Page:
‘Bluebird’ smooth aster

 Another great plant group for the fall garden is the asters, and the best of these is ‘Bluebird’ smooth aster. I have many asters , and I’ve profiled them before, but Symphyotrichum laeve ‘Bluebird’ is my hands-down favorite and seems to be a favorite of bees, hoverflies, wasps, and butterflies too.

Monarch on Symphyotrichum laeve 'Bluebird' smooth aster.
Monarch on Symphyotrichum laeve ‘Bluebird’ smooth aster.

This fantastic plant is such a beautiful clear blue, a color that is so hard to find in the fall garden. I have taken cuttings and moved them about, so I have a lot of it now. I think it is better than the shorter, but later-blooming ‘October Skies,’ shown below, which I also grow. Just remember to cut ‘Bluebird’ back one or two times before August. With all the rain we’ve had, I didn’t cut mine back enough so I’ve been forced to stake it all over the garden.

It happens.

‘October Skies’ is just starting to bloom so the photos above are from previous years.

Bluebird‘ was selected for introduction in 1994 by Dr. Richard Lighty of Mt. Cuba Center. It was found in a Guilford, Connecticut garden in 1988. I think spontaneously-occurring variations of plants are so fascinating. Just when we think we know all about plants, they up and make a new and sometimes better variety of themselves. While I wouldn’t appreciate that of something invasive, I sure do like it in asters. ‘Bluebird’ doesn’t get rust or any other aster diseases, another plus. Neither does ‘October Skies.’

I also grow S. ericoides, heath aster, which is well-liked by pollinators. It has tiny white or sometimes blue or pink flowers on long arching stems. It is an unruly character that also grows naturally in my shady wooded areas, but I like its frothy presence in the garden this time of year too.

Drummond’s aster, S. drummondii, s really aggressive in my garden so I’m always pulling up big hunks of it. I will never get rid of it. I simply try to tame its aggressive ways.

Tartarian aster, Aster tataricus ‘Jindai,’ a beautiful, tall, straight-stemmed drink of water, lives here too. It and S. novae-angliae ‘Hella Lacy’ are blooming next to each other now.

Other asters in my garden’s repertoire, ‘Alma Potschke’, ‘September Ruby,’ ‘Raydon’s Favorite,’ and ‘Bonnie Blue,’ are not blooming yet. We need something for the end of October I suppose.

S. carolinianus, syn. Aster carolinianus, Carolina climbing aster, is growing every which way on a tuteur in the garden and started to bloom yesterday. When I saw it, I felt like an old friend had returned.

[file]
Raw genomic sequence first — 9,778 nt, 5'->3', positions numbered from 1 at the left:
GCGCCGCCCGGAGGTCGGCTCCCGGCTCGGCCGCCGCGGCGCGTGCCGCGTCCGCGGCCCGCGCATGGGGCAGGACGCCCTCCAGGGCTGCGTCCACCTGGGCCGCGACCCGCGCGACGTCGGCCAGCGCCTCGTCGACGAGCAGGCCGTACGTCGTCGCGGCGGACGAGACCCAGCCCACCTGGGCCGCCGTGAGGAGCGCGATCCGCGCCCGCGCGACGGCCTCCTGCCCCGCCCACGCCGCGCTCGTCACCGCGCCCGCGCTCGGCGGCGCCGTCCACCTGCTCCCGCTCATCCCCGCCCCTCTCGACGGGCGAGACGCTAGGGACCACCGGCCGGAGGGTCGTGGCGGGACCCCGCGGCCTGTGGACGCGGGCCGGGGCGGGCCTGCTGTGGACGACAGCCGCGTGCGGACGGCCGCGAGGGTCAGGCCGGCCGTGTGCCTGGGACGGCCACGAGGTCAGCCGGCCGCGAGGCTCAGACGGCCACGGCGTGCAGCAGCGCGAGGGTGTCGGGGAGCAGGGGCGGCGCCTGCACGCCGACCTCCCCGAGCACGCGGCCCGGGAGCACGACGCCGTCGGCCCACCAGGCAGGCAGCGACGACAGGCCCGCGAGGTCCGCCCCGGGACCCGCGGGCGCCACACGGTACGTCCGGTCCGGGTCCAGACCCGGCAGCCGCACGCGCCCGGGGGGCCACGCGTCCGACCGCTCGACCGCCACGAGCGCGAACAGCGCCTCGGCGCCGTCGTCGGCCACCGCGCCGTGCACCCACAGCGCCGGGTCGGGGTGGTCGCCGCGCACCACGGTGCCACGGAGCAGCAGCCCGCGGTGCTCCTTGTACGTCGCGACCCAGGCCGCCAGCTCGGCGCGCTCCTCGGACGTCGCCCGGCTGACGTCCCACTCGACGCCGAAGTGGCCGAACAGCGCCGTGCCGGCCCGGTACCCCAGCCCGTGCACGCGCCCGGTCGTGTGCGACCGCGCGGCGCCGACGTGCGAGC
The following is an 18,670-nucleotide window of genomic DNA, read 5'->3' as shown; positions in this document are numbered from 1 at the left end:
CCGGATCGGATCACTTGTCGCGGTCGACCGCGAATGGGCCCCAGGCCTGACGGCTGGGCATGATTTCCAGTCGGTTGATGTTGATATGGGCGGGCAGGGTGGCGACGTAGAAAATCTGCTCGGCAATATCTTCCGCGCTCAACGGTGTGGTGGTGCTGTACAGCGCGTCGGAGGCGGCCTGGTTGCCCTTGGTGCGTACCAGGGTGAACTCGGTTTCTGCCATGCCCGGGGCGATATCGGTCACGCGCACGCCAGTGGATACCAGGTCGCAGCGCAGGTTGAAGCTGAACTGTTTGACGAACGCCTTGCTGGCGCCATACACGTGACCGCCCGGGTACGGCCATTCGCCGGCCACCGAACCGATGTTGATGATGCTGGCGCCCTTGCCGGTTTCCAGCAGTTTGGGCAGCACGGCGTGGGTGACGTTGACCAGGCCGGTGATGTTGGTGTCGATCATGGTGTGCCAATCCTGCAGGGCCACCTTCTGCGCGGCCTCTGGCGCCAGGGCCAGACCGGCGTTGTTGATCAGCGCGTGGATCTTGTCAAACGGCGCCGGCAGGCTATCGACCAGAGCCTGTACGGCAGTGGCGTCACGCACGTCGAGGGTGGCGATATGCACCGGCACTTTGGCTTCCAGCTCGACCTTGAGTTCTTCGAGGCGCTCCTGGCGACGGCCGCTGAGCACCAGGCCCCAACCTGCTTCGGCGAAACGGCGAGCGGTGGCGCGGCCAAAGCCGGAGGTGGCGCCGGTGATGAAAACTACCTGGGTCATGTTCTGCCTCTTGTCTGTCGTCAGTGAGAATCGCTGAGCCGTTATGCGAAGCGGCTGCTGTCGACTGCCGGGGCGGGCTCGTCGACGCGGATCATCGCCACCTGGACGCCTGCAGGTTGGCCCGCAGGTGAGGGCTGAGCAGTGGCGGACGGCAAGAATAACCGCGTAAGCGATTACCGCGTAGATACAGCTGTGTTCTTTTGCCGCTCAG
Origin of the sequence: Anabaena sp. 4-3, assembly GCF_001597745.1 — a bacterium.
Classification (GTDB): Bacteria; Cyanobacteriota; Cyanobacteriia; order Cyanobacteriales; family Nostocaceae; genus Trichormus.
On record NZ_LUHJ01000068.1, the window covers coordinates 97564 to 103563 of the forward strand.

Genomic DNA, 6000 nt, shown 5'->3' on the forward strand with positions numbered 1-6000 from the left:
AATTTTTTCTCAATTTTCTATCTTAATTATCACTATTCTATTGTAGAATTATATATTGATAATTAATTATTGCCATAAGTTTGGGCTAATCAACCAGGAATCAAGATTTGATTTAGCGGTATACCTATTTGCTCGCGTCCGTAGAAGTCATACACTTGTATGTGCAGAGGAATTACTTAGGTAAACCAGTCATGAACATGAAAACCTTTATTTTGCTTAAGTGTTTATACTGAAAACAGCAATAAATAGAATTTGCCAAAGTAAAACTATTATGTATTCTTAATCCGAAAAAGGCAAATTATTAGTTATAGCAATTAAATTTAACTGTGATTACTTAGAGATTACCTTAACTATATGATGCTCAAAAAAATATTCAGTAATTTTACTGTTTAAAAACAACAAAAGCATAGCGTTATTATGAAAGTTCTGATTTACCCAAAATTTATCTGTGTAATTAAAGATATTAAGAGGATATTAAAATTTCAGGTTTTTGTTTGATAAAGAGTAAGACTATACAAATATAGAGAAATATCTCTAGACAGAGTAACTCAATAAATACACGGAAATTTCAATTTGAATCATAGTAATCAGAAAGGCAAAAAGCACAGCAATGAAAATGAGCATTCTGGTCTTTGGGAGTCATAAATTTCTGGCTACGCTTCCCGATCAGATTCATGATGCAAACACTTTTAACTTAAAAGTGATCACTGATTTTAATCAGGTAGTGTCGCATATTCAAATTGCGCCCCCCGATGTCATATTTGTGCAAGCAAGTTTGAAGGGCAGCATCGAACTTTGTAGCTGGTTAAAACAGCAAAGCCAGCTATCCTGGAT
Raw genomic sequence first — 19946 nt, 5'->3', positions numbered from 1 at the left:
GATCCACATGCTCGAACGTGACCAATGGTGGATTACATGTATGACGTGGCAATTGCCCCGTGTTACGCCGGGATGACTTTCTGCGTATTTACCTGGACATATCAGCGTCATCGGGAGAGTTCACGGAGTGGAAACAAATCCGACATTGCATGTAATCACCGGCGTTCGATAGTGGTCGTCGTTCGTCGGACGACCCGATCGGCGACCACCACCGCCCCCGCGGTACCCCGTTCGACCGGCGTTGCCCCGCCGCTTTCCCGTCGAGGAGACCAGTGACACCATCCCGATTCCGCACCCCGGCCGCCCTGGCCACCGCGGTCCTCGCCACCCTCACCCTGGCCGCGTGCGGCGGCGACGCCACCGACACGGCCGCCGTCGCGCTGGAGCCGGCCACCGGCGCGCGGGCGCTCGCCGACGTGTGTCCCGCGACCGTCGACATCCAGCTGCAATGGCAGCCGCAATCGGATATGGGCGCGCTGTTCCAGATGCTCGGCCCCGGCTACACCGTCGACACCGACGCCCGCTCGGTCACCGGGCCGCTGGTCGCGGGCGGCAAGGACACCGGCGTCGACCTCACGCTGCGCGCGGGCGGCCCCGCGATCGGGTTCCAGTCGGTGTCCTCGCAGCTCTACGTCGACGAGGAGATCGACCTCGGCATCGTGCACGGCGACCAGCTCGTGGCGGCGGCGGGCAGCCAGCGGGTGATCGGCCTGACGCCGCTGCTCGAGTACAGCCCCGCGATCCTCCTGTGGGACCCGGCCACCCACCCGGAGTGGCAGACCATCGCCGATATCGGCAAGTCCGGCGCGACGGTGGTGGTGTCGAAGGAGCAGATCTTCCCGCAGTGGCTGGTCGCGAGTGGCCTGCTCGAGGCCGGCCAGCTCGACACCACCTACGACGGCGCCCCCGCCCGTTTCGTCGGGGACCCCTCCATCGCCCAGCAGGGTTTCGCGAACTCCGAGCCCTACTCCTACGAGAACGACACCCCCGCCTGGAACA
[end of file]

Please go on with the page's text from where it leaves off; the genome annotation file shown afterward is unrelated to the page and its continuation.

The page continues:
Good news on the Monarch butterfly front, numbers are up for the migration south. I’m seeing four to six Monarch butterflies in my garden every day, and I saw part of the migration high up in the sky on Sunday. It was a thrill. I did a video on Instagram of one of the Monarchs in my garden two days ago. This morning, a cold front and rain came through so all of the butterflies are shivering in the native oak trees above my garden.

Female Monarch on 'Bluebird' aster.
Female Monarch on ‘Bluebird’ aster.

In addition to Monarchs, I’ve seen so many Pipevine Swallowtails this week,  There must be some pipevine around here somewhere to have so many. The photo below doesn’t even look real does it?

Even though we have quite a few Monarchs passing through, the most prolific butterfly at Little Cedar Garden is the Gulf Fritillary. Males and females are all over the false vervain and now that the hummingbirds seem to be gone, they think it’s all theirs. They are small, but feisty butterflies that chase off the Monarchs and the Spicebush Swallowtails. Their antics make me laugh. I grow passion flower vine for them. I found a place along the split-rail fence where it can trail.

The Eastern Tiger Swallowtails and Giant Swallowtails are long gone. I miss them but will look forward to seeing them again next year.

If you plant it they will come. So, in addition to saving the Monarchs, how about we plant for other butterflies and pollinators? It isn’t hard, and they won’t bother you while sipping nectar in your garden. Honestly, saving the creatures is really up to the gardeners. We’re the ones who decide which flowers, shrubs, and trees to plant. Get rid of some of that Bermuda grass and plant something you and your pollinators will enjoy.

Male Monarch butterfly on 'Bluebird' aster.
Male Monarch butterfly on ‘Bluebird’ aster.

Okay, enough preaching. My whole garden yesterday, in the sunshine, was abuzz with creatures. If you want to feed bees and butterflies before fall is over, plant asters especially ‘Bluebird.’